We Need To Talk About AI

Wednesday, June 7th

11.30am – 1.00pm, Via Zoom

Admission: Free


The LIR mission is to keep librarians, academic librarians in particular, informed about technologies that affect their practice.

We Need To Talk About AI takes a look at the emerging issues relating to artificial intelligence and libraries.  Broad themes will include:  

  • The potential impact of AI on the roles of information professionals
  • AI and machine learning: the impact on research
  • AI generative tools and academic integrity

Registration is open

Click the button below to book your place


The three speakers will talk for 20 minutes each – followed by questions and answers.  The session will take place over Zoom.  To register, click on the button at the bottom of this page.

Dr Andrew Cox

Dr Andrew Cox

Senior Lecturer in the Information School, University of Sheffield

Dr. Andrew Cox is a senior lecturer in the Information School, University of Sheffield, https://www.sheffield.ac.uk/is/people/academic/andrew-cox. His research explores the response of the information profession to contemporary challenges such as datafication and AI; and the perceived social crisis in mental health and wellbeing. His report on AI and the information profession can be accessed at https://www.cilip.org.uk/page/researchreport 

He is currently the convenor of the IFLA Artificial Intelligence SIG and the chair elect of the ASIST SIG on AI.


Brief abstract:

Our view of what AI is and how it might impact libraries has been transformed by Chat GPT. But even before that we could have seen that AI’s effects on library work will be deep and wide. The presentation seeks to bring a broader perspective to libraries’ response to AI.

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Dr Thomas Lancaster

Dr Thomas Lancaster

Senior Teaching Fellow and Computer Scientist, Imperial College London

Dr Thomas Lancaster is a Senior Teaching Fellow and Computer Scientist at Imperial College London. He has researched academic integrity related issues for over 20 years and is a prominent speaker and researcher. Much of Thomas’ current ongoing research relates to the challenges posed to education by generative AI and the opportunities to reconsider teaching and assessment practices to respond to those challenges.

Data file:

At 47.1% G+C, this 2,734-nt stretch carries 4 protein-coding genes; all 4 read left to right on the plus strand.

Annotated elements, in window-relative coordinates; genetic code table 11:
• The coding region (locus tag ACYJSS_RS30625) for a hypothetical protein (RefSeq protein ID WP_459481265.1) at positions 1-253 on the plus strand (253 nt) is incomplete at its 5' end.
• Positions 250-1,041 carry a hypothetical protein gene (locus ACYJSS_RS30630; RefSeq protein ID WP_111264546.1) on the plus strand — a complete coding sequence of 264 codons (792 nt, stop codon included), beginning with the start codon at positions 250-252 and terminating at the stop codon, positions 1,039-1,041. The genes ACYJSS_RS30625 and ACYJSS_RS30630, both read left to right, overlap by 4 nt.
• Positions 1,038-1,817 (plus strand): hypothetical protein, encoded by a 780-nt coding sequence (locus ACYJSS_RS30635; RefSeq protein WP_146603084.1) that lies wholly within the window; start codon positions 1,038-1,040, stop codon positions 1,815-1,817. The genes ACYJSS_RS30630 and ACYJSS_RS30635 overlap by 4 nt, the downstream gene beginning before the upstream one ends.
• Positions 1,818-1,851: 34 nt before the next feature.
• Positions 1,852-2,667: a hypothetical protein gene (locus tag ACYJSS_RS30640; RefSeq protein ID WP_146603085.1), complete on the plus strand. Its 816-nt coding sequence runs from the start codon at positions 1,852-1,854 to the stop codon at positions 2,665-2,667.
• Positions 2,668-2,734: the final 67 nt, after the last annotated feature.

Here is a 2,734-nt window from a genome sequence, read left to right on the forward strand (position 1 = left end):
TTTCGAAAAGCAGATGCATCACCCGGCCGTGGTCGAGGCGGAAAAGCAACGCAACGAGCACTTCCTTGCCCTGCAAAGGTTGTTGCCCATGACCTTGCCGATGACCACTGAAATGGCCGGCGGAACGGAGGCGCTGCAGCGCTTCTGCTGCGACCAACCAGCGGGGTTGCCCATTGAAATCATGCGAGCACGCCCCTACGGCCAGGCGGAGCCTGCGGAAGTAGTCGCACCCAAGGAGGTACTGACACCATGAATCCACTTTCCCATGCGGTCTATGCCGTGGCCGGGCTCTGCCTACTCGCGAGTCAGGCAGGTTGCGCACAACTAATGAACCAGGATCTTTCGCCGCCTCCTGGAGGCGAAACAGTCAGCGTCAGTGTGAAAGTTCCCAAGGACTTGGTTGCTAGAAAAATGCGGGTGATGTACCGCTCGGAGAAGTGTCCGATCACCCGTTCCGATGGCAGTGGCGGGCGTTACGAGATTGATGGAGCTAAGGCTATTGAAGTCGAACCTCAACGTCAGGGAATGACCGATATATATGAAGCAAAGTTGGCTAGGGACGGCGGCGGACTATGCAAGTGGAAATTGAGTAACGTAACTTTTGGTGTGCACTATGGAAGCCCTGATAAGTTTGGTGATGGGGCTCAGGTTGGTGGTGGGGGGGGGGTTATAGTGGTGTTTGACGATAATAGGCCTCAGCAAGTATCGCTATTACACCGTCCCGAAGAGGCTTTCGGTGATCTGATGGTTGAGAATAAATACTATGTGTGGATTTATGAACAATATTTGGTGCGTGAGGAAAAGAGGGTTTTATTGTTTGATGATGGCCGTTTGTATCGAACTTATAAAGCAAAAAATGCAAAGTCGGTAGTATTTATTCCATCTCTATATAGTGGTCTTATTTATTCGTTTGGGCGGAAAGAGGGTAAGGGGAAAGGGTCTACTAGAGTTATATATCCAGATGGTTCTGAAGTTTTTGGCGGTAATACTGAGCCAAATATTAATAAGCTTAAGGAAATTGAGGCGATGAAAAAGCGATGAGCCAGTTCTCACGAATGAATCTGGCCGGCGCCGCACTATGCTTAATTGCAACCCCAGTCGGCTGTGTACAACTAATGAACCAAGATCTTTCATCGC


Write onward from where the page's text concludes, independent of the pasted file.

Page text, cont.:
Thomas is a member of the Quality Assurance Agency Advisory Group on academic integrity, authored the short text “Avoid Plagiarism” for Sage, and his research paper “Artificial Intelligence, Text Generation Tools and ChatGPT” has been accepted for publication in the International Journal for Educational Integrity.

Brief abstract:

Generative Artificial Intelligence and Academic Integrity. Students in higher education now have easy access to tools that can produce text that appears well-written in seconds, often closely focused to topics requested by students. If the request relates to an assessment, there is the potential for students to misuse the output from tools such as ChatGPT and breach the norms of academic integrity. Join Dr Thomas Lancaster to hear more about the technology available to students including its strengths and weaknesses, and ideas about how librarians may choose to support students to work with this technology whilst also maintaining academic integrity.

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Frances Madden

Frances Madden

Assistant of Head of Library Services: Research Service, TU Dublin

Frances Madden is Assistant Head of Library Services: Research Services at TU Dublin. Prior to joining TU Dublin in October 2022, Frances held a variety of roles at the British Library including Technical Relationship & Project Manager for the UK’s Legal Deposit Libraries and Research Identifiers Lead where she coordinated the British Library’s contribution to several projects developing and promoting the use of persistent identifiers such as DOIs and ORCID IDs.

Frances also worked as research data manager at both King’s College London and Royal Holloway, University of London.

Brief abstract:

The impact of ChatGPT has been felt across many aspects of research including sparking discussion of the concept of authorship, the research process and publishers’ workflows. This talk will present a synthesis from a working librarian’s perspective of some of the actual and potential consequences of AI on the research process and scholarly communication and how those might inform library research support in the future.


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